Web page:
Extracting image with timecode
ffmpeg -ss 00:07:35 -i input.mkv -vframes 1 00-07-35.png
The time code here (
-ss 00:07:35) is
hours:minutes:seconds. This is probably the fastest and easiest way to take a screenshot.
Extracting specific frame number
We can also export the same image by specifying the exact frame at a given time. Let’s calculate the frame number for 00:07:35, shall we? The point in the video is 7 minutes and 35 seconds, right? That equals to is 455 seconds in the video (60*7+35). Since the video is playing at 23.976 frames per second we need to multiply the seconds we have with the FPS. This gives us the frame number: 10909.
(7*60+35)*23,976=10909,08 (7,35 minutes in seconds)*(frame rate of video)
You can also use a frame calculator if you think that is easier. So now we can easily export frame 10909 with:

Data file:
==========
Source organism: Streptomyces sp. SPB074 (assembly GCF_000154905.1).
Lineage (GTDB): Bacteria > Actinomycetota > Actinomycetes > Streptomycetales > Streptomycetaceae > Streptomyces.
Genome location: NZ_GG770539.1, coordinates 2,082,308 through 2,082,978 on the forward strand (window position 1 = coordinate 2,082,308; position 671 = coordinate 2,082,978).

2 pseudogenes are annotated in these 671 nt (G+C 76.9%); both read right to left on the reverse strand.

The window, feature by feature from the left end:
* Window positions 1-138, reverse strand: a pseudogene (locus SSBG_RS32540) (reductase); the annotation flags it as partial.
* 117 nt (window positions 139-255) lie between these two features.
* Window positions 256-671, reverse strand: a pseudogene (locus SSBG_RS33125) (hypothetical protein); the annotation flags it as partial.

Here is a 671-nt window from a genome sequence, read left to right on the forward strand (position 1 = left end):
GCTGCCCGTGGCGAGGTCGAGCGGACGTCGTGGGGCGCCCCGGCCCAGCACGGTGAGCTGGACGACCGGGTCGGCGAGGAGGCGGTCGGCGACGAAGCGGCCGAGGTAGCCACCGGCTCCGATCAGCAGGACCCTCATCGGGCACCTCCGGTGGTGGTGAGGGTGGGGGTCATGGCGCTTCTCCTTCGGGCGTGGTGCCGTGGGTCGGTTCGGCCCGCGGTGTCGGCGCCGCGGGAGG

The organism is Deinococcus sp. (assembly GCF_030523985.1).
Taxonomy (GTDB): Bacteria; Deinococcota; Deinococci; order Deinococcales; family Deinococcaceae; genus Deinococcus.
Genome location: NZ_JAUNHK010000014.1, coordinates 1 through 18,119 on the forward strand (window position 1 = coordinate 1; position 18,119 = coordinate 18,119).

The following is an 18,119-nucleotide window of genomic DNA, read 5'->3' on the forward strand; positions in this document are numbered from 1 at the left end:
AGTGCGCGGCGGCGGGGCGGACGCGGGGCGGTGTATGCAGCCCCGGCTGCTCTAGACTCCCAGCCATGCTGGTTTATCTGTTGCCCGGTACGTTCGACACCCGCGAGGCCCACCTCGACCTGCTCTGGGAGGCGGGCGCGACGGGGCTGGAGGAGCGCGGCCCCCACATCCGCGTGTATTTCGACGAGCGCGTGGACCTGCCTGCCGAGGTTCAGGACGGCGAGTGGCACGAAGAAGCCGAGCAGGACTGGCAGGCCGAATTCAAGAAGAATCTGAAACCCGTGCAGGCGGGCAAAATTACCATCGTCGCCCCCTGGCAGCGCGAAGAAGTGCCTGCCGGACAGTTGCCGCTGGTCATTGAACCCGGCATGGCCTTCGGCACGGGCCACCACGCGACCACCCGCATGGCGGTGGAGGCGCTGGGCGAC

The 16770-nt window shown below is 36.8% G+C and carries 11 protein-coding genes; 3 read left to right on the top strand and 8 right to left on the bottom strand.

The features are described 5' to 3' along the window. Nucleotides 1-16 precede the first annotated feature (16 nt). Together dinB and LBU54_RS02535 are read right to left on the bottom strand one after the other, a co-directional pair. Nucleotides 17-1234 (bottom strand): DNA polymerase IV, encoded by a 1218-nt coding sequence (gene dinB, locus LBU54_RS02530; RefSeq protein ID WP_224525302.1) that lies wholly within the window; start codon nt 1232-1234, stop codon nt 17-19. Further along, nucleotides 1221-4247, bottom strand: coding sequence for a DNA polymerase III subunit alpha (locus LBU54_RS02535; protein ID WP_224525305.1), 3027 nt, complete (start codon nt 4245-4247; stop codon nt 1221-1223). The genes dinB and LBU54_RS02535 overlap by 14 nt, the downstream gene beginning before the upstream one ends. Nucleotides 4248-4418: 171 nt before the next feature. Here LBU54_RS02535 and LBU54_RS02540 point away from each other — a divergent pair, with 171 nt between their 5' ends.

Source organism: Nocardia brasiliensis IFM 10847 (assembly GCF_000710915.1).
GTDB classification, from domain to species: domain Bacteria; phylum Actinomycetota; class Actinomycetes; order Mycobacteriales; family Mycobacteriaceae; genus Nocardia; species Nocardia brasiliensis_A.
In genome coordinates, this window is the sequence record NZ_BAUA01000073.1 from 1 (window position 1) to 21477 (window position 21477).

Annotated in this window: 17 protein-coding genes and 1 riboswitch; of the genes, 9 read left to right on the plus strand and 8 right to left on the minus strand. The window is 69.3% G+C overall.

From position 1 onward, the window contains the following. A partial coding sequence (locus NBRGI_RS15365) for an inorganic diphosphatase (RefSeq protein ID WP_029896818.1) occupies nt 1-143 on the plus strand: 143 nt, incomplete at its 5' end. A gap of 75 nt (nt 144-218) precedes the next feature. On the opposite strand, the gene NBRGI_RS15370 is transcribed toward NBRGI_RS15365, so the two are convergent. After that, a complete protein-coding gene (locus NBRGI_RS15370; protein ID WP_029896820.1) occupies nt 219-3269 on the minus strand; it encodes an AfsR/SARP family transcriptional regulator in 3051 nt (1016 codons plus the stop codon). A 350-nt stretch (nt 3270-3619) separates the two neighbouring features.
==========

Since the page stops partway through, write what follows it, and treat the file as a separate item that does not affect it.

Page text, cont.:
ffmpeg -i input.mkv -vf select=gte(n\,10909) -vframes 1 frame-10909.png
-i is your video file input.
-vf select=gte(n\,10909) tells FFmpeg to start at the 10909th frame.
-vframes 1 sets the number of video frames to output.
frame-10909.png generates the file name.
Extracting image every X point in time
You can extract a still image every given point in time for the video. The way you specify the time is by seconds. So if you want to export an image every 10 seconds you would use
fps=1/10. If you want to export an image every 1 hour and 23 minutes you will have to calculate that in seconds which is 60+23*60=4980. Then you can use
ffmpeg -i input.mkv -vf fps=1/1800 %04d.bmp
Here are some time examples: Every second: fps=1 Evry ten seconds: fps=1/10 Evry minute: fps=1/60 Evry ten minutes: fps=1/600 Evry 15 minutes: fps=1/900 Note that this way of exporting images is very slow and I suspect that this is either a bug in FFmpeg or something that has not been paid much attention to.
There are many ways you can name the output files. Here are some examples:
image-%03d.png = image-000.png, image-001.png…
image-%d.png = image-1.png, image-2.png…
image-*.png = image-a.png, image-b.png…